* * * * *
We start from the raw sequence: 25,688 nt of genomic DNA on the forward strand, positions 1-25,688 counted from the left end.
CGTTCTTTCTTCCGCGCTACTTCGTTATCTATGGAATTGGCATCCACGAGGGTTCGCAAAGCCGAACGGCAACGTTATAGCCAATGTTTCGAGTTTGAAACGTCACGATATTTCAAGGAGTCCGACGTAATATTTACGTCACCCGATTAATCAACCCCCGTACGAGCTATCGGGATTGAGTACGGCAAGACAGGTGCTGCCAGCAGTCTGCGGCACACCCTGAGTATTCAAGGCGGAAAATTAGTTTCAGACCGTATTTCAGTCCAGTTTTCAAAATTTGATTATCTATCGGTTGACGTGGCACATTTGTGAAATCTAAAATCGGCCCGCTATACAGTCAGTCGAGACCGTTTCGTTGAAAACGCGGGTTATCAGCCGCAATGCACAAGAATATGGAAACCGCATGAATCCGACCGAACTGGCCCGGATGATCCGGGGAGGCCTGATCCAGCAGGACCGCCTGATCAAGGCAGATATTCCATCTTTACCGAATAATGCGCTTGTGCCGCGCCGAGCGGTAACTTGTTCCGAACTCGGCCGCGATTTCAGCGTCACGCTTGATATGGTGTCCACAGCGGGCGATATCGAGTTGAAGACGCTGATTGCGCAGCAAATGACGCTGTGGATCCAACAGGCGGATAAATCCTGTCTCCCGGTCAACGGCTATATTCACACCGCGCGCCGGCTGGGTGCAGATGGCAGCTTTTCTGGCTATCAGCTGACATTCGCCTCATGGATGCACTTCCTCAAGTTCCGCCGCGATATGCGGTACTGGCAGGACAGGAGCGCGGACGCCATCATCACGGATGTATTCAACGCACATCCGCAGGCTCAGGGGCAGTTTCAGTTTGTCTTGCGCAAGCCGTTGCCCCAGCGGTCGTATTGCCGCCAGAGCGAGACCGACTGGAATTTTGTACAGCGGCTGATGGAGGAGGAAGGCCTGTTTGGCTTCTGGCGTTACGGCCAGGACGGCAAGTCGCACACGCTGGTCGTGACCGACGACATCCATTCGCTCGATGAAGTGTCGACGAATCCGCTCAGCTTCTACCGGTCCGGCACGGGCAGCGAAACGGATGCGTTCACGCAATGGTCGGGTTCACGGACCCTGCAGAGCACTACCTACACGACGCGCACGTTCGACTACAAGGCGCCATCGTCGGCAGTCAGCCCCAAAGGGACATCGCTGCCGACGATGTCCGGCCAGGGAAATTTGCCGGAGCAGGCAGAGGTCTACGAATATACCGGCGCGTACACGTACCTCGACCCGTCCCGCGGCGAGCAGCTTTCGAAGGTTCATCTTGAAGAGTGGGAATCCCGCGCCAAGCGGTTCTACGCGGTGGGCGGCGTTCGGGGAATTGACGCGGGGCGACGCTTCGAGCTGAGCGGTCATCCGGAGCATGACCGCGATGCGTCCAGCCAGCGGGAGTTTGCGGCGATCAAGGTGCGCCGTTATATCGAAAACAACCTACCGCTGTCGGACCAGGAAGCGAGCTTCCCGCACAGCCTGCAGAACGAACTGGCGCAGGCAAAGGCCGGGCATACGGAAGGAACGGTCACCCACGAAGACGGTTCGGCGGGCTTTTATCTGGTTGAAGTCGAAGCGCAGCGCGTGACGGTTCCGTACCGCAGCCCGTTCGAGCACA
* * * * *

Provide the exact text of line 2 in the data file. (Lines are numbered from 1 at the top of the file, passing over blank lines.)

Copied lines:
CGTTCTTTCTTCCGCGCTACTTCGTTATCTATGGAATTGGCATCCACGAGGGTTCGCAAAGCCGAACGGCAACGTTATAGCCAATGTTTCGAGTTTGAAACGTCACGATATTTCAAGGAGTCCGACGTAATATTTACGTCACCCGATTAATCAACCCCCGTACGAGCTATCGGGATTGAGTACGGCAAGACAGGTGCTGCCAGCAGTCTGCGGCACACCCTGAGTATTCAAGGCGGAAAATTAGTTTCAGACCGTATTTCAGTCCAGTTTTCAAAATTTGATTATCTATCGGTTGACGTGGCACATTTGTGAAATCTAAAATCGGCCCGCTATACAGTCAGTCGAGACCGTTTCGTTGAAAACGCGGGTTATCAGCCGCAATGCACAAGAATATGGAAACCGCATGAATCCGACCGAACTGGCCCGGATGATCCGGGGAGGCCTGATCCAGCAGGACCGCCTGATCAAGGCAGATATTCCATCTTTACCGAATAATGCGCTTGTGCCGCGCCGAGCGGTAACTTGTTCCGAACTCGGCCGCGATTTCAGCGTCACGCTTGATATGGTGTCCACAGCGGGCGATATCGAGTTGAAGACGCTGATTGCGCAGCAAATGACGCTGTGGATCCAACAGGCGGATAAATCCTGTCTCCCGGTCAACGGCTATATTCACACCGCGCGCCGGCTGGGTGCAGATGGCAGCTTTTCTGGCTATCAGCTGACATTCGCCTCATGGATGCACTTCCTCAAGTTCCGCCGCGATATGCGGTACTGGCAGGACAGGAGCGCGGACGCCATCATCACGGATGTATTCAACGCACATCCGCAGGCTCAGGGGCAGTTTCAGTTTGTCTTGCGCAAGCCGTTGCCCCAGCGGTCGTATTGCCGCCAGAGCGAGACCGACTGGAATTTTGTACAGCGGCTGATGGAGGAGGAAGGCCTGTTTGGCTTCTGGCGTTACGGCCAGGACGGCAAGTCGCACACGCTGGTCGTGACCGACGACATCCATTCGCTCGATGAAGTGTCGACGAATCCGCTCAGCTTCTACCGGTCCGGCACGGGCAGCGAAACGGATGCGTTCACGCAATGGTCGGGTTCACGGACCCTGCAGAGCACTACCTACACGACGCGCACGTTCGACTACAAGGCGCCATCGTCGGCAGTCAGCCCCAAAGGGACATCGCTGCCGACGATGTCCGGCCAGGGAAATTTGCCGGAGCAGGCAGAGGTCTACGAATATACCGGCGCGTACACGTACCTCGACCCGTCCCGCGGCGAGCAGCTTTCGAAGGTTCATCTTGAAGAGTGGGAATCCCGCGCCAAGCGGTTCTACGCGGTGGGCGGCGTTCGGGGAATTGACGCGGGGCGACGCTTCGAGCTGAGCGGTCATCCGGAGCATGACCGCGATGCGTCCAGCCAGCGGGAGTTTGCGGCGATCAAGGTGCGCCGTTATATCGAAAACAACCTACCGCTGTCGGACCAGGAAGCGAGCTTCCCGCACAGCCTGCAGAACGAACTGGCGCAGGCAAAGGCCGGGCATACGGAAGGAACGGTCACCCACGAAGACGGTTCGGCGGGCTTTTATCTGGTTGAAGTCGAAGCGCAGCGCGTGACGGTTCCGTACCGCAGCCCGTTCGAGCACA